Humankind's future will largely be decided in cities. Half the world's population already lives in them, and by 2050 this will have risen to 70 per cent. Cities are where global challenges and problems are concentrated: they consume three quarters of the world's resources and generate three quarters of all emissions.
But cities are also places where innovation occurs and solutions emerge. Implementing good solutions in them can have a big impact and bring direct benefits to many people and businesses. Cities are dynamic and hold the potential, know-how and experience that can make a difference to future global development. It is therefore appropriate and highly commendable that one of the United Nations’ 17 Sustainable Development Goals is to “make cities and human settlements inclusive, safe, resilient and sustainable”.
The commitment of cities and the effectiveness of the measures they can take can be seen in the efforts to combat air pollution in Zurich. By the 1980s, Swiss cities including Zurich had reached very high air pollution levels. Thresholds for nitrogen oxides, particulate matter, ozone and sulphur dioxide were continually exceeded by considerable amounts. The Swiss government's response was a nationwide air pollution control ordinance, which came into force in 1986 and has been steadily revised and tightened ever since. This provided the Zurich city government with the basis for taking action in areas such as industry, transport and heating systems.
Thanks to its rigorous enforcement of the national ordinance, the city achieved good reductions in the major pollutants throughout the 1990s and 2000s. Nitrogen oxide emissions fell by around 50 per cent between 1990 and 2000. The downward trend flattened thereafter, but in 2016 emissions were down to around just 30 per cent of the 1990 level. Stricter exhaust emission regulations for vehicles, refurbishing heating systems and retrofitting municipal waste incinerators all contributed to this decrease.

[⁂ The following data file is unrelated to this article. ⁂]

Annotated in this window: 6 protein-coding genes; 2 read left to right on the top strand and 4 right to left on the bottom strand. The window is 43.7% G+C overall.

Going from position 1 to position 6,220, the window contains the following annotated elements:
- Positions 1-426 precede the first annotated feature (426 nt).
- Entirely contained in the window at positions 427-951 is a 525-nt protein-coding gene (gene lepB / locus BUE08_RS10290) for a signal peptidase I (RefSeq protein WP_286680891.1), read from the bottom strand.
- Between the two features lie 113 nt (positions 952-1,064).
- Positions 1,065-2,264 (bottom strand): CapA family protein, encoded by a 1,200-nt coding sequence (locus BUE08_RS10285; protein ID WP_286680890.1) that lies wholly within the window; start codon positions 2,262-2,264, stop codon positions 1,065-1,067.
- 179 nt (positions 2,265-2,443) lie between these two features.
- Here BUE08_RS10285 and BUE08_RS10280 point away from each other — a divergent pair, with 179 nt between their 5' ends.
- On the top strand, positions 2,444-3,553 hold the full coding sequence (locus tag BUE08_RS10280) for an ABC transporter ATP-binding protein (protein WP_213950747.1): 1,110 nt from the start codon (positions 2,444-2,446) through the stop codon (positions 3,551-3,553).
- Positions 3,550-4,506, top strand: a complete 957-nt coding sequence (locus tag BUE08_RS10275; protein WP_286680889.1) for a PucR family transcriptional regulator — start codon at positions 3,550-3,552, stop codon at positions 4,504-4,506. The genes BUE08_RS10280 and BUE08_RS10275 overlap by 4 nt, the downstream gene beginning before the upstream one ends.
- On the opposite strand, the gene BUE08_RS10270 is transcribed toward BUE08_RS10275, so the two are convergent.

Pollution by particulate matter showed a parallel reduction: improvements achieved by 2000 were rapid and significant, though the pollution burden has decreased at a slower rate since. The overall pollution level has been reduced by about half, and Zurich only occasionally exceeds the long-term threshold.
These efforts have resulted in Zurich performing very well by international standards. In a 2015 study on air quality in 23 European cities, the European Environmental Bureau concluded that Zurich had the cleanest air. This is all the more gratifying since air quality in most other European cities has also improved.
These results must not tempt us to cease or reduce our commitment to clean air. Even though our air is now cleaner than at any time in the last 30 years, pollution is still too high and action needs to be taken. Air pollutants cause health problems, and pose a particular threat to sensitive ecosystems. We estimate that air pollution in Zurich leads to additional health costs of around 200 million Swiss francs ($203 million) and around 70 million Swiss francs' worth of damage to buildings each year.